• Zest of 1 lemon
  • 150 g flour
  • 125 g caster sugar
  • ½ teaspoon baking soda
  • Pinch of salt

The Glaze

  • Juice of 1 lemon
  • 200 g icing sugar

METHOD

The Cake

  • In a measuring jug or bowl, mix the yoghurt, melted butter, eggs, and lemon zest until combined.
  • In a separate larger bowl, lightly whisk the flour, sugar, baking soda, and salt.
  • Pour the wet ingredients into the dry, folding until everything is combined.
  • Pour the batter into baby bundt moulds (in my case, mini donut moulds!) and bake at 170 C for 25-30 minutes.
  • Once cooled, ice the cakes with the sugary glaze.

The Glaze

  • Sieve the icing sugar into a bowl, and slowly pour in as much lemon juice as you need to make an icing that is thick enough to hold shape but drizzle down the sides.

 

Banana Blondies, Kind Of Cakey

I made another batch of banana blondies. These didn’t have a crust to hold them up, but they didn’t really need one either. I used the recipe from Smitten Kitchen and added half a cup of mashed banana like Deb suggested.

The post itself talks about how adaptable blondie batter is, and all the diverse add-ins that complement it. Nuts. Bananas. Peppermint extract. Cranberries. Coconut. It’s a pretty forgiving batter that way…takes really well to diverse flavour combinations 🙂 And you can’t really go wrong, whatever you put in. (Unless you get totally freaky and add harissa paste or garam masala, then nothing can save your blondies.)

Banana blondies

Banana blondies

The original post was published in November 2006- a while ago. Just made me realize how long Deb has been cooking and sharing and tempting us with her versatile recipes and beautiful images. But if you look towards the bottom of the post, you’ll notice that she added an update as recent as May 24th, 2014- yes, less than a month ago- so I stand by my statement that there is a blondie renaissance happening in the blogosphere. Her update swaps melted butter for brown butter like Melissa Clark, a toning down of the brown sugar, and the addition of flaky sea salt. (Also- I feel the salty-sweet combination is majorly on-trend right now! Maple-bacon, chocolate-sea salt, and of course, classic salted caramel.)

...a little cakey inside.

The blondie batter is simple, and not very different from Melissa Clark’s, except for the proportions and the use of melted butter vs brown butter. Baked as plain blondies, they appear to be quite chewy…but that half cup of mashed banana brings on the fluff. So while this recipe yields a shiny, crackly top, beneath, it’s more banana bread than fudgy. Continue reading

Blondie Ambition : Melissa Clark’s Chocolate-Crusted Banana Blondies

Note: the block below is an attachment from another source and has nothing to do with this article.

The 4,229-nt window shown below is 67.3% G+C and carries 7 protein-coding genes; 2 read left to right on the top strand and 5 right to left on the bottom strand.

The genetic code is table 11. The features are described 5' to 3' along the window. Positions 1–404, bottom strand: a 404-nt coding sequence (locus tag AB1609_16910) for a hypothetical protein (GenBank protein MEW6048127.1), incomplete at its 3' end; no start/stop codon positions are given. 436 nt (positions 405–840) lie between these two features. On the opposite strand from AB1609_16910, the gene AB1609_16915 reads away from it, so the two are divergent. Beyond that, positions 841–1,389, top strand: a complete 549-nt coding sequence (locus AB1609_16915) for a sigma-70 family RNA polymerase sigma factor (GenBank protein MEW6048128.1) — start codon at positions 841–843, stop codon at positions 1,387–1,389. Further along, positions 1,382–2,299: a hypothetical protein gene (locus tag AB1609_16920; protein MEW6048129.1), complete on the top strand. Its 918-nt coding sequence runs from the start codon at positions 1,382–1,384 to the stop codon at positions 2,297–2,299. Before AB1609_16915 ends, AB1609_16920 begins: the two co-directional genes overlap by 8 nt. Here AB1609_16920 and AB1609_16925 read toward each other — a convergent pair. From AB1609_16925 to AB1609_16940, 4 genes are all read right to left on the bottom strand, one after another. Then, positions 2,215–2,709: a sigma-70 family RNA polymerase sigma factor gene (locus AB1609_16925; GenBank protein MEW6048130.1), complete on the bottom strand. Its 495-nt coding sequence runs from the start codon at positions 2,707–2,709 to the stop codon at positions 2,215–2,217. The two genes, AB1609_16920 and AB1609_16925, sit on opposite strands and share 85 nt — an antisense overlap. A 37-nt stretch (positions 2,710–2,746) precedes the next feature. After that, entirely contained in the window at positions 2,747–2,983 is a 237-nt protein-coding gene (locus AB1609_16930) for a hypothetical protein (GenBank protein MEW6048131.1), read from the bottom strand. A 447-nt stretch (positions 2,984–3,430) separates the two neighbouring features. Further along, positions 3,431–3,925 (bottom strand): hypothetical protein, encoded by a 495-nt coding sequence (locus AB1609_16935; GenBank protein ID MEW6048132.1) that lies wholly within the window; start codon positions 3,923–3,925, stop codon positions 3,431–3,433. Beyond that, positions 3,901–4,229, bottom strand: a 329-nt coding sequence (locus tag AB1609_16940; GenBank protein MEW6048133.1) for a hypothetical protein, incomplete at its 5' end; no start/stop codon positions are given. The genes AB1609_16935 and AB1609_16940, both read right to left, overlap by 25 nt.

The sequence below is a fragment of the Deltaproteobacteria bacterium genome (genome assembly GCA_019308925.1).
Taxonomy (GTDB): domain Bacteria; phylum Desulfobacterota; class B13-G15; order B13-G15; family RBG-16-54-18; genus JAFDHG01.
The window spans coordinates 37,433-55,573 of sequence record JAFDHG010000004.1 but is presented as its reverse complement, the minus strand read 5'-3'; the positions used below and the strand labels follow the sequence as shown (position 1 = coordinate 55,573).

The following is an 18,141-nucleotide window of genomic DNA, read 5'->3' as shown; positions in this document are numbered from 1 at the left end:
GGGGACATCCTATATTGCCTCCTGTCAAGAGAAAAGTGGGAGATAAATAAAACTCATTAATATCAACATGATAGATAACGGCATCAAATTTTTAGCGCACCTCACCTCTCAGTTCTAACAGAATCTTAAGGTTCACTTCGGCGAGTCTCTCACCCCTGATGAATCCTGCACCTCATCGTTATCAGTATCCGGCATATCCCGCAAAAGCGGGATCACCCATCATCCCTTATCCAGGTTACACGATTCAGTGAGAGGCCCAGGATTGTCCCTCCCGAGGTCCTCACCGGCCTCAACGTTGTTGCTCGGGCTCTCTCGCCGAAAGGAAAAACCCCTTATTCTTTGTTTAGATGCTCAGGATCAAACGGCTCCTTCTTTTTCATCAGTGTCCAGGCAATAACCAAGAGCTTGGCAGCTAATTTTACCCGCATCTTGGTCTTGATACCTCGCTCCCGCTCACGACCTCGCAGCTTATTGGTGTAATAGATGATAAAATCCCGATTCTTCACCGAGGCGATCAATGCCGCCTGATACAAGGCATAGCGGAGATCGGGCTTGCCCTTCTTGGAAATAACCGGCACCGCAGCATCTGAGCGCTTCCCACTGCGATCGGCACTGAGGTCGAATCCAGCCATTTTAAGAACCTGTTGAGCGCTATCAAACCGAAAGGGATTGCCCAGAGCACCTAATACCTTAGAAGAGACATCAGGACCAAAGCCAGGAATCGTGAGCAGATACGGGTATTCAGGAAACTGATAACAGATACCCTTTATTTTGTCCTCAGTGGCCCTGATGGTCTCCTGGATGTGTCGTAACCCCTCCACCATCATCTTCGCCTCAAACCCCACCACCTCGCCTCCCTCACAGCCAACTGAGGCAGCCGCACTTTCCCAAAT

I have been on a blondie-baking spree. Is it just me, or are blondies having a moment once again? Sizzling brownies are not going off dessert menus  in India anytime soon (and honestly, in most restaurants, what you get is a burnt brownie, not a sizzling one,) but I can’t help but notice how blondies have been doing the rounds on the blogosphere. Just look here,  here,  here  and here. And each adapted in a fun, eat-the-batter-with-a-spoon way!

http://instagram.com/p/o5gtynOIcD/

I know blondies are nothing new, they have been around for ages now. I was re-introduced to them via Melissa Clark’s NYT column, A Good Appetite. (I absolutely love her recipes and innovations- and her use of good-quality pantry ingredients to make an everyday meal special.) I was suddenly in the blondie fast lane. I looked them up on every possible online food publication and blog, read and re-read recipes from magazines and cookbooks, was kind of shocked when I learned Nigella’s How To Be A Domestic Goddess didn’t have a blondie recipe…I even stalked a prominent British food writer’s Instagram stream and point-blank asked her if she had a perfect blondie recipe.

http://instagram.com/p/o5sDD1uIZ2/

After browsing recipes for a while, it was the variations in sugar combinations that struck me most- with each recipe using some form of brown sugar.

Ina Garten: Lightly packed light brown sugar + granulated sugar

Alice Medrich: Tightly packed light brown sugar

Bobby Flay: Light brown muscovado + dark brown muscovado

Deb Perelman: Dark brown sugar

Pooja Dhingra: Light brown sugar

But the recipe I’m sharing today is none of the above, it’s what got me interested in blondies in the first place: Melissa Clark’s Chocolate-Crusted Banana Blondies. Continue reading